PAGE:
Copper Mountain shuttle bus from the airport
Check out Copper Bowl

Peak 1 Express offers service to Copper from $54 to $69 with a kids’ rate of $27 to $35. Like most of the services out there, they also serve the other nearby resorts and towns. They operate from the airport every 60-90 minutes from 8:00am to 11:15pm, and begin runs back to the airport starting 5:00am, depending on your pickup location (they’ll text you by 9:00pm the night before letting you know the exact time).

If you found a deal you couldn’t refuse on a flight into Colorado Springs and don’t want to rent a car, Rocky Mountain Ride is your only choice for a shuttle. They run one snow shuttle a day picking up from two locations in Colorado Springs, but you can call ahead to arrange a different location. Rates are $49 one way and $79 round trip. There are discounts for students, military, and groups of three or more.

Once you get to where you’re staying, the county-operated Summit Stage serves all the Summit County Resorts (Copper Mountain, Breckenridge, Keystone, and Arapahoe Basin) in addition to the towns of Dillon, Silverthorne, and Frisco – all at no charge! It can get crowded at peak times, but otherwise, it’s a comfortable ride. It’s especially convenient for getting to the resorts if you chose to stay in Frisco or Dillon/Silverthorne. If you stay at Copper Mountain, you’ll need to transfer once to get to Breck, and twice to get to Keystone or A-Basin. Between Frisco and Copper, there are buses almost every 30 minutes from as early as 6:30am to 1:30am. The Summit Stage also offers a link to Leadville, 20 mi away, where other activities like dogsled rides are available.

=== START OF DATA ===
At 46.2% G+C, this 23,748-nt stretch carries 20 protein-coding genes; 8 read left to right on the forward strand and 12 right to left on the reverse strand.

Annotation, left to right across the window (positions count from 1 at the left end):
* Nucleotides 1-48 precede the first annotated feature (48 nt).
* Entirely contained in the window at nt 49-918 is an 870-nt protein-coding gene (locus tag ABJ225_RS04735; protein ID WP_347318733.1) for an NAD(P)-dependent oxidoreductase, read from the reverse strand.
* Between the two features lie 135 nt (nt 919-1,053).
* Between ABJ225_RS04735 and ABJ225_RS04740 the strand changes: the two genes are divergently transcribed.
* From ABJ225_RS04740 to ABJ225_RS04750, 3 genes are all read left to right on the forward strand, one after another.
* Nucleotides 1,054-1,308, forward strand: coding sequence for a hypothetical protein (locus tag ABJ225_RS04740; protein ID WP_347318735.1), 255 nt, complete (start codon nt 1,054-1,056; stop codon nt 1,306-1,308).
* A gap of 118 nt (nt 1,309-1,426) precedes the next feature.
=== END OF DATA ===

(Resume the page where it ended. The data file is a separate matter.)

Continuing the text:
Car Rental

If you’re not deterred by winter weather or traffic, renting a car can be economical for large enough groups or families – and it gives you the flexibility to visit some of the other areas without being restricted by bus schedules and route systems (the Summit Stage, for example, won’t get you to Vail or Beaver Creek). Google Maps works fine if you’re coming from Denver, but you probably won’t need it – from Denver International Airport, get on I-70 heading west till you get to exit 195 for Colorado Highway 91; after the interchange, look for Copper Road, turn right, and there you are!

Copper mountain car rental
Be prepped for driving in winter conditions

Colorado recognizes driver’s licenses from other countries for visits less than 90 days. You’ll also need some sort of insurance, but you can get that from the rental company if your normal policy doesn’t cover car rental. Most rental companies in the US require drivers to be over 25.

A few years ago, there was a 22 car pile up on I-70, and they found that 19 of the cars weren’t prepared for the conditions. So after that debacle, Colorado has recently updated its vehicle traction laws. In most cases, snow tires, tires with a mud/snow (M+S) designation on the sidewall, or four-wheel-drive/all-wheel-drive vehicles will suffice; Colorado will only require chains during severe winter storms as a final safety measure before closing the highway.

You can take your chances walking up without a reservation, but in order to make sure your rental car has the right traction, ski racks, and anything else you might need, we recommend booking in advance online. There are a dozen rental companies at Denver International Airport and 8 at Colorado Springs; all offering online booking.

Susan Brown
SnowPak Local Insider
Susan Brown
Greg Burke
Greg Burke

4.6 / 5

based on 117 reviews